475-metre, 15th hole

Blackwood’s most memorable hole skirts the largest dam on the course and comes into play left of the fairway. The aggressive line is to drive just right of the water, which provides the shortest route and an opportunity to hit the green – found beyond a second lake. The green, which is set into a hill, features a false front in its right half and can repel any short shot.

Blackwood GC, 15th hole. PHOTO: Brendan James.

460-metre, 12th hole

The 12th tee sits on the highest point on the course and offers great views of the course and beyond to the Mt Lofty Ranges. The right half of the fairway is the preferred driving line to gain a view of the green. That said, two sight-of-line bunkers through the fairway must be avoided. The green lies in a dell and slopes away from the approach shot.

450-metre, 2nd hole

Accuracy is critical on this short par-5 as thick vegetation lines both sides of the hole requiring a drive to hug the fairway bunkers on the left. Reachable in two or laying up the player needs to avoid a large natural dune on the right, which will grab any errant shots. Negotiating this leaves an easy pitch to a relatively flat green and a birdie opportunity.

504-metre, 16th hole

A drive that skirts the edge of the fairway bunker left will give long hitters a chance to go for the green in two. The second shot needs to be played down the left half of the fairway to avoid a dense stand of trees to the right, which may block approach shots into the relatively flat green that is surrounded by four bunkers.

509-metre, 18th hole

With fairways that always play firm and fast, the closing hole at Links Lady Bay offers plenty of stumbling blocks before you get back to the clubhouse. A lone pot bunker – unseen from the tee – in the right half of the fairway can easily be found with a slightly inaccurate drive. The ideal playing line is to skirt the left rough. If one chooses to play short, the next complex of bunkers will come into play on the right, as the ball for this second shot will be below your feet (for right-handers). Greenside, there are bunkers right and left as well as mounds and swales, all of which add to the complexities of making a par here.

Mt Compass, 10th hole. PHOTO: Brendan James.

442-metre, 10th hole

A fabulous risk-and-reward par-5 which will have long-hitters anticipating a strong start to the back nine. Most of the 10th fairway can be seen from the elevated tee. The fairway is cut in two about 290 metres from the tee and, from there, it is about 150 metres up to the elevated green, which sits diagonally to your approach. Seven bunkers, some impenetrable long felt grass and native banksias line the final approach.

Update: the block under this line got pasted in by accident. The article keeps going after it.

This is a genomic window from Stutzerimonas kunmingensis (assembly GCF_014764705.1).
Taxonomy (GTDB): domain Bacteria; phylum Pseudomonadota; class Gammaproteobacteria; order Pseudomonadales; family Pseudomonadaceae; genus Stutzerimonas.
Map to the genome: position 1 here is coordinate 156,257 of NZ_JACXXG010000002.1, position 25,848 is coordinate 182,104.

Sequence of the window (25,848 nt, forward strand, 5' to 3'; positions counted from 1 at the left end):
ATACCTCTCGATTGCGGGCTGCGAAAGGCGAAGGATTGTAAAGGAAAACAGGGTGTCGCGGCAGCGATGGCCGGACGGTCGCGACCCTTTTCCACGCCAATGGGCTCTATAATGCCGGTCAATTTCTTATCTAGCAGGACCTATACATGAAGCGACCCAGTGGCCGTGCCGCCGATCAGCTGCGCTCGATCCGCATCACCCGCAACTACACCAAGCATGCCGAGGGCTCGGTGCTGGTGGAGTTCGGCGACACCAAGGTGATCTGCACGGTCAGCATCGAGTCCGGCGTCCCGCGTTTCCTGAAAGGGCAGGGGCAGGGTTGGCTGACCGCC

464-metre, 2nd hole

The beautiful 2nd at Royal Adelaide runs alongside the Adelaide-Glenelg train line that cuts through the course. The railway line, which extends down the left side of this hole is an integral part of the course. An errant shot coming to rest among the sleepers must be played as it lies or a penalty taken. The par-5 is perfectly bunkered – with eight bunkers in the vicinity of the green –to make the long second risky and thought provoking.

449-metre, 9th hole

Tom Doak’s work at Royal Adelaide in recent years has seen positive changes here with a new fairway bunker added, about 275 metres from the tee on the left, from which a gentle mound extends across the fairway to thick rough and a small stand of swamp oaks. On the right, the mounding has been increased and complements two deep bunkers. The green has a well-defined step and a putt from any direction demands close scrutiny.

521-metre, 16th hole

From the back markers, this is a beast. But the blue markers (468 metres) and red markers (416 metres), offer a more interesting and fun hole, especially when the prevailing headwind is blowing. The tee shot is uphill with out-of-bounds right but once you’re in the fairway, you have plenty of options to consider in avoiding greenside and fairway bunkers en route.

The Grange, 1st hole West Course. PHOTO: Brendan James.

457-metre, 1st hole

The opening hole is easily reached in two shots by longer hitters. But the wide green will reward the player who has driven down the right of the wide fairway and close to the sandy wasteland that flanks most of the hole. Those playing the hole as a three-shotter will find an easier pitch from the right edge of the fairway as the shot over the front bunker from the left half of the fairway is best avoided so early in the round.